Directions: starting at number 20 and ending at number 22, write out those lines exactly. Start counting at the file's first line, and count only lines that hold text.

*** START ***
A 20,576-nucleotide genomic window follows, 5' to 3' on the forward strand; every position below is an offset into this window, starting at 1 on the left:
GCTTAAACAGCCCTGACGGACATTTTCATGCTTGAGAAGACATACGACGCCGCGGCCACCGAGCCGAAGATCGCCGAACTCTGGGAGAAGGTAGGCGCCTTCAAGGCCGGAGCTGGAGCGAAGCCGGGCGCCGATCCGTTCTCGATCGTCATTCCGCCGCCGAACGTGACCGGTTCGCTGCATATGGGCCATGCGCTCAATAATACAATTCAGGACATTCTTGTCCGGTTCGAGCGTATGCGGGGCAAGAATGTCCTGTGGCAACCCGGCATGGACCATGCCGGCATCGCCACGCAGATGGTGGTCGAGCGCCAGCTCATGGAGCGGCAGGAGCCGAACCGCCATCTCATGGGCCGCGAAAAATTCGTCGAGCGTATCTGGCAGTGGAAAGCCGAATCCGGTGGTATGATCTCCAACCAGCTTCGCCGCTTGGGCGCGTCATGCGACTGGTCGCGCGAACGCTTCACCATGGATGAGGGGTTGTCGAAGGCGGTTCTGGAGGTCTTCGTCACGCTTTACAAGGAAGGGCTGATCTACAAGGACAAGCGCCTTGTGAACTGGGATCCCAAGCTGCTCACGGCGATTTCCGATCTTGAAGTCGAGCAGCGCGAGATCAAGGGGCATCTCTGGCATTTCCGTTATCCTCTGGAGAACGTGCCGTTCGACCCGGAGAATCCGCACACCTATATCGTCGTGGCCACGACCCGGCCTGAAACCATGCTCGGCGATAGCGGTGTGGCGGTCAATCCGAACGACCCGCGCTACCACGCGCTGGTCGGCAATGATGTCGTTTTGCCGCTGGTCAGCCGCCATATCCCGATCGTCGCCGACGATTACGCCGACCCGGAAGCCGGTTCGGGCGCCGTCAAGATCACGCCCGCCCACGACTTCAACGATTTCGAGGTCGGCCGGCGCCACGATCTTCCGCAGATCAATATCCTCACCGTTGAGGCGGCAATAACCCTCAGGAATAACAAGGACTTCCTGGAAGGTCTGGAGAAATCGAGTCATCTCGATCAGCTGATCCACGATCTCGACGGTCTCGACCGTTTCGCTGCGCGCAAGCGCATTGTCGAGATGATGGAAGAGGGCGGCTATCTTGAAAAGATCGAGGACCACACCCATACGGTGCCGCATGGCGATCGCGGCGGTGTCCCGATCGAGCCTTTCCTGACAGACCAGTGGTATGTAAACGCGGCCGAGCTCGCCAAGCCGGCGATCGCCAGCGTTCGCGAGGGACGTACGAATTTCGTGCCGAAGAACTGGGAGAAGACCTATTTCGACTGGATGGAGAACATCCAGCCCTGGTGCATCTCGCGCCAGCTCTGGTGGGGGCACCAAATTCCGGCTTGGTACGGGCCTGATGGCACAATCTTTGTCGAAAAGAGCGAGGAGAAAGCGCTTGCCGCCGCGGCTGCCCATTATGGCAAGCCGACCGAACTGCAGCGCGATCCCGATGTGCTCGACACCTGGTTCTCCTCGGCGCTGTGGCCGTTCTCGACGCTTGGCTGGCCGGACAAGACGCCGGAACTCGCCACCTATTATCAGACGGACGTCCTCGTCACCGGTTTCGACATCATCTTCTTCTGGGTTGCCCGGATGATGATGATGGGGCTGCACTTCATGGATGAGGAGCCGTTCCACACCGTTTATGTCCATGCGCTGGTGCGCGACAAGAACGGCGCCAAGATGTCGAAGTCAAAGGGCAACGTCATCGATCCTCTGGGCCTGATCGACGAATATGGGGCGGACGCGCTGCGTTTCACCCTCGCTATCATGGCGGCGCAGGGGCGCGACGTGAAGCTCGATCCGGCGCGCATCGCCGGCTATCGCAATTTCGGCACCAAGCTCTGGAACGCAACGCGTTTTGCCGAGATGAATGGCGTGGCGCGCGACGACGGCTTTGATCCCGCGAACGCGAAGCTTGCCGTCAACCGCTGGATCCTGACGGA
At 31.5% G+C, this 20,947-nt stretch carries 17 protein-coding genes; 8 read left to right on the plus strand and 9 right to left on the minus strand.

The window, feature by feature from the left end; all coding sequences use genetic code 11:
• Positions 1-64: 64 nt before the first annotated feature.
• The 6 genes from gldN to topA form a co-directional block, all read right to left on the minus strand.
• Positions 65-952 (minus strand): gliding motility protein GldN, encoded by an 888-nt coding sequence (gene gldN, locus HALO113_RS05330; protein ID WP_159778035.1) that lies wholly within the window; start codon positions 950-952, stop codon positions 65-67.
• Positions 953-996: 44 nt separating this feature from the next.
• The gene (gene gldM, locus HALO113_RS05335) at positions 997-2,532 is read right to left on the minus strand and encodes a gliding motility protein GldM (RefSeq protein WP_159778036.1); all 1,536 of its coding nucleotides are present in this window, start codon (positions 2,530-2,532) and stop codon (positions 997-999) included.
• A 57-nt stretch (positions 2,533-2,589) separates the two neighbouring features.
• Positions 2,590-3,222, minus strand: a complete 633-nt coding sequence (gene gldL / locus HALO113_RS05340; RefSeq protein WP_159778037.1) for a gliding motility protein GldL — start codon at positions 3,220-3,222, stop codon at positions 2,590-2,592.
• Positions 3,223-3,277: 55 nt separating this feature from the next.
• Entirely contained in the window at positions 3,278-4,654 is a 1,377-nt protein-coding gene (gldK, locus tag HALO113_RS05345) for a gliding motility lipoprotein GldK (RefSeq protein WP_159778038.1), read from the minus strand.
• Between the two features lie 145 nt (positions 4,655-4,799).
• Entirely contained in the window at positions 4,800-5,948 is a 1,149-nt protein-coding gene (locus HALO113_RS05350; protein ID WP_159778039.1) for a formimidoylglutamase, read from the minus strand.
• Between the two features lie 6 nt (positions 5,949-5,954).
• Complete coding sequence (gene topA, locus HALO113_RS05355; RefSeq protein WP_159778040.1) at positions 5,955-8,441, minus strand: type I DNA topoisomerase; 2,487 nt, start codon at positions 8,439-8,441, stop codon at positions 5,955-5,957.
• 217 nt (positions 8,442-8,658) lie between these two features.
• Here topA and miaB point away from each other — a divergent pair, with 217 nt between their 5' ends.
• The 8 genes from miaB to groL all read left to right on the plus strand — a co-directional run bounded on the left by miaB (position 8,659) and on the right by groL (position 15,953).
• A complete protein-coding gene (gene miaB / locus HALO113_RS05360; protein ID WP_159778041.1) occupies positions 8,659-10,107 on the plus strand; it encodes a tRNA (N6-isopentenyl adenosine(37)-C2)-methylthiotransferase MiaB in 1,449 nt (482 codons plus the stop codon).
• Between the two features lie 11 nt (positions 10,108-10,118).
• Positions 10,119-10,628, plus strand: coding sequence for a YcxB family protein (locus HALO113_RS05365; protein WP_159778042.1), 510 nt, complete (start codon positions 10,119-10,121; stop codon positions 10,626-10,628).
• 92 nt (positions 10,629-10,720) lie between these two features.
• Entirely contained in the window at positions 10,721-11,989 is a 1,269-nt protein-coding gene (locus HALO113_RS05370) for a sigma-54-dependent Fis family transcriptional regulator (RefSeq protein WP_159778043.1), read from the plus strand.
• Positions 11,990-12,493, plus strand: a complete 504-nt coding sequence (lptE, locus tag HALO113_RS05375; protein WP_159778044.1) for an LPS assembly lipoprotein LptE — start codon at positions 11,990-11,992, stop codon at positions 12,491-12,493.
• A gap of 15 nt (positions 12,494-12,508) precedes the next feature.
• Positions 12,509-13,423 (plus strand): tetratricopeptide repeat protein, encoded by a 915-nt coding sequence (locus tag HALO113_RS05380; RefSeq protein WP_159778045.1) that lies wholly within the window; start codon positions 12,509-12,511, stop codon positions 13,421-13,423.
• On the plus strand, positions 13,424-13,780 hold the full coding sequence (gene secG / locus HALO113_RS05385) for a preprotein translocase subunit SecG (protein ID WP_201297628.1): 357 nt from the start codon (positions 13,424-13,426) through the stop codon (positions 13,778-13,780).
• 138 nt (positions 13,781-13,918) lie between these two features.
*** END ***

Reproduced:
• The 8 genes from miaB to groL all read left to right on the plus strand — a co-directional run bounded on the left by miaB (position 8,659) and on the right by groL (position 15,953).
• A complete protein-coding gene (gene miaB / locus HALO113_RS05360; protein ID WP_159778041.1) occupies positions 8,659-10,107 on the plus strand; it encodes a tRNA (N6-isopentenyl adenosine(37)-C2)-methylthiotransferase MiaB in 1,449 nt (482 codons plus the stop codon).
• Between the two features lie 11 nt (positions 10,108-10,118).